by Gregory Vinčić

When it's tedious to update expected outputs from a test, golden files can help. They represent the truth, thus being golden. You assert some output against the content of a golden file, if they differ the test fails and show what has changed. It should be easy to automatically accept the new output as being correct.

import ( "strings" "testing" "" ) func TestMe(t *testing.T) { got := convert("a", "b") golden.Assert(t, got) } func convert(args ...string) string { return strings.Join(args, ",") }

The first time you run this test it will fail as there are no golden file yet.

$ go test
--- FAIL: TestMe (0.00s)
    example_test.go:12: Got ----
        expected ----

exit status 1

Check the output of your test and if it looks ok, save the golden file with

go test -args -update-golden

It created the golden file testdata/package.TestMe and an entry is added to testdata/golden.files which keeps track of used files. If you eg. rename a test the golden file will be saved under a new name. Keep golden.files under revision control to quickly spot which files are no longer used.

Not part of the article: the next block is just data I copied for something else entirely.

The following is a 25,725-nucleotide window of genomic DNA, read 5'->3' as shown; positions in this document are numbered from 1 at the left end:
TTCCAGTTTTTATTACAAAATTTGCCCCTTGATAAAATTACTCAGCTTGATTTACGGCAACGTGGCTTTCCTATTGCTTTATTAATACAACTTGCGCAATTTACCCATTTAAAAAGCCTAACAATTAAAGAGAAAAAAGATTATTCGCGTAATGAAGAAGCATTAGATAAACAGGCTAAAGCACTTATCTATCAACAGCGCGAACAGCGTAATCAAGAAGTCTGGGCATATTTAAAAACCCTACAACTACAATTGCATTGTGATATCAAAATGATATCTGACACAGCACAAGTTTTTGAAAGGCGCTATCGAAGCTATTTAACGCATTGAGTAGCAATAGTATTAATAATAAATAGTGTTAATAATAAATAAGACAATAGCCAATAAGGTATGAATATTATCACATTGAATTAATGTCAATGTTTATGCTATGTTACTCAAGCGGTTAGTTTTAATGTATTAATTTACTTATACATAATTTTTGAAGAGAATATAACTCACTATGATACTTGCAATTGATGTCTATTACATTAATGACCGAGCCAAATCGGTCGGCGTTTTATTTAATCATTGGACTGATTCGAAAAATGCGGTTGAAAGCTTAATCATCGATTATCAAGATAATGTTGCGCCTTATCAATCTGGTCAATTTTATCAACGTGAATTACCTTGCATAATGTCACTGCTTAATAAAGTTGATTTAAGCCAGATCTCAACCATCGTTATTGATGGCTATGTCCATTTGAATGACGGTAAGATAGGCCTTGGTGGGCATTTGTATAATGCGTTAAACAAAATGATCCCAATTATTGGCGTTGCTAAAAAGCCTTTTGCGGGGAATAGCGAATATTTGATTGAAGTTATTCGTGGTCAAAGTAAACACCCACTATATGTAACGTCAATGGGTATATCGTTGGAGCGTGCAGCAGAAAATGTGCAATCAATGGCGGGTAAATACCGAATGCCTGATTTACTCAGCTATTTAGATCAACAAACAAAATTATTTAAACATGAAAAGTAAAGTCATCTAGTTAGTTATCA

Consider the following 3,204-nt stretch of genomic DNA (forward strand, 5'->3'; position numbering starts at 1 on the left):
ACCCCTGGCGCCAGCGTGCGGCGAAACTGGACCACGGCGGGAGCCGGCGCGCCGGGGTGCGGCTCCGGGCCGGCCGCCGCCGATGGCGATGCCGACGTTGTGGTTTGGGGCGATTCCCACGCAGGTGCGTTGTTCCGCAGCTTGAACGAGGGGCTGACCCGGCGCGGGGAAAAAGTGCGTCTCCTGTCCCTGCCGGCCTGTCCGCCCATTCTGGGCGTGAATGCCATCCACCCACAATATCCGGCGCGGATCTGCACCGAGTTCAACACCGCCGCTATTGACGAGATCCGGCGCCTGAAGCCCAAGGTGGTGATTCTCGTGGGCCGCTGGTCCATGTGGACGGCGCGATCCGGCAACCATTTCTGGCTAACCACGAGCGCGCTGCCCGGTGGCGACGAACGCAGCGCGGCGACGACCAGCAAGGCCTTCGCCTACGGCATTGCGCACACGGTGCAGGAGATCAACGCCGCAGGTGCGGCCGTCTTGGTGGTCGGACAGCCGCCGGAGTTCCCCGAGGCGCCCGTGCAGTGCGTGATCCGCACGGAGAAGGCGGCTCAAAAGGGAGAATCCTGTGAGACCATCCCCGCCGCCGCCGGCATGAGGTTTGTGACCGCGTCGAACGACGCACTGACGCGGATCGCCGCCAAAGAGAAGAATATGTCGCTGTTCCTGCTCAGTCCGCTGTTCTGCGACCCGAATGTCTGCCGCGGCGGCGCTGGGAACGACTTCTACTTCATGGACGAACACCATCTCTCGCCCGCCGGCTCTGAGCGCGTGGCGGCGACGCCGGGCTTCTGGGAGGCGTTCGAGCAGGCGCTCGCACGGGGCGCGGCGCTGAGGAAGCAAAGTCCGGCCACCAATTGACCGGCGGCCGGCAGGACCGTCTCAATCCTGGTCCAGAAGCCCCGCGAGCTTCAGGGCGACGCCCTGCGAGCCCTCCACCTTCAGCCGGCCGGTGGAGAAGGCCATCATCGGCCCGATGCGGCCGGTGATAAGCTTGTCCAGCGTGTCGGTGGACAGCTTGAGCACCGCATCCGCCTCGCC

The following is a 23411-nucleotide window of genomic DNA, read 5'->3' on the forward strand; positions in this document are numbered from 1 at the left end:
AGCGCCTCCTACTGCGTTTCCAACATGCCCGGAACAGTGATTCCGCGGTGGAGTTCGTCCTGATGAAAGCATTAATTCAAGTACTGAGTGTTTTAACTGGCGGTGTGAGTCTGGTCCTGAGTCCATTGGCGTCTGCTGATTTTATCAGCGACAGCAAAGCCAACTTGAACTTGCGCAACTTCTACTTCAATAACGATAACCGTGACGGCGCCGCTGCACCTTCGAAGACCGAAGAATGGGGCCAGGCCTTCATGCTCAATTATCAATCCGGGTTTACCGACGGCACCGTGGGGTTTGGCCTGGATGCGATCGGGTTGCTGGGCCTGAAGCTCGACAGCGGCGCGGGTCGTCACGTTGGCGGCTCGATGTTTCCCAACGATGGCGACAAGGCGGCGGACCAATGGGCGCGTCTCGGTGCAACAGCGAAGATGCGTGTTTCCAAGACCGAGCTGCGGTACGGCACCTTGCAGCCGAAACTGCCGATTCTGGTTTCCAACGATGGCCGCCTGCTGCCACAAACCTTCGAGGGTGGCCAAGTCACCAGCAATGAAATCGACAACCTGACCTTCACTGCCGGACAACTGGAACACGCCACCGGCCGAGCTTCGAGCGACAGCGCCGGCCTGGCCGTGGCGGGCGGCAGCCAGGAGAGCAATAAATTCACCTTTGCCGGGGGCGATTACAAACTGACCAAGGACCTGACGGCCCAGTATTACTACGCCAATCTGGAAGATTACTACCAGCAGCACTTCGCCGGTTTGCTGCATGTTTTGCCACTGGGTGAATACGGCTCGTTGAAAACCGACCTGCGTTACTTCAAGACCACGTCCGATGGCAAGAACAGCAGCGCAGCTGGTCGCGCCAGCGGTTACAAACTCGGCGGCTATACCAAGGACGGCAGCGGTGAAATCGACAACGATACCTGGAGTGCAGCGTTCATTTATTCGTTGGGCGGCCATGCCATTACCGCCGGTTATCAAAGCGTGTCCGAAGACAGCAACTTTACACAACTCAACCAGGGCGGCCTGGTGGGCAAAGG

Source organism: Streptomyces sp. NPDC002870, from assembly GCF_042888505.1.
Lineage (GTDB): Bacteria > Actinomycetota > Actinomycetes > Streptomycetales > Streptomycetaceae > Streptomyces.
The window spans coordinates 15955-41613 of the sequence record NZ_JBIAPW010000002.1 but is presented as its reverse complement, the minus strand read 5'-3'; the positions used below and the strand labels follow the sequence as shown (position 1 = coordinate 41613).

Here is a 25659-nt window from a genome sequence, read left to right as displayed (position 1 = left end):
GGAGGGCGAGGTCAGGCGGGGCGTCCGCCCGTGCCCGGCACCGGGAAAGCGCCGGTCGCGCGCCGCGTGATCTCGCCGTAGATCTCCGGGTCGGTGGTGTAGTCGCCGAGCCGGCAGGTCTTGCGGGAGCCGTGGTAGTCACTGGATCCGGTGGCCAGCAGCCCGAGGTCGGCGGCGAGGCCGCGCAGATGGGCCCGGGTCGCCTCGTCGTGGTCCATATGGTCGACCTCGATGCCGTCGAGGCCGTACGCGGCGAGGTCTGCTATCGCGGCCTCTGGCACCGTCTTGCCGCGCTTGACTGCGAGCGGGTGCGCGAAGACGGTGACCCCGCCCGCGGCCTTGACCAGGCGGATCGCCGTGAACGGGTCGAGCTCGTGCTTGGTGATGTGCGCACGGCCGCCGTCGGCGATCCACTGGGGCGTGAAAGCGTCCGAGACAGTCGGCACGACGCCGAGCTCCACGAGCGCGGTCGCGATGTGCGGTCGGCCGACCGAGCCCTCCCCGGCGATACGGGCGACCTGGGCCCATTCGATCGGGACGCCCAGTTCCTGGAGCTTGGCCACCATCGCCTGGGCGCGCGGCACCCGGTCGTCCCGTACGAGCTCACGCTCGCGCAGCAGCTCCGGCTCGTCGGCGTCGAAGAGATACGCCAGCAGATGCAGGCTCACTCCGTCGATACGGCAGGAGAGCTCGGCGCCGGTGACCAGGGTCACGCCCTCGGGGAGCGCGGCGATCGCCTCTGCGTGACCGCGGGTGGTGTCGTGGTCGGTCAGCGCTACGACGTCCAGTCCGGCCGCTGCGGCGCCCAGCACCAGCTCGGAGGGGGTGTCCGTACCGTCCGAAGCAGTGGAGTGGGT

With this package you have some flexibility to select the filename. It's sometimes needed when having subtest.

func TestMultiple(t *testing.T) { t.Run("case 1", func(t *testing.T) { golden.AssertWith(t, convert("a", "b"), "testdata/gold_case_1") }) t.Run("case 2", func(t *testing.T) { golden.AssertWith(t, convert("1", "2", "3"), "testdata/gold_case_2") }) }

This method however does not update testdata/golden.files, you'll have to keep track of them some other way.


go get -u
Good luck with your testing!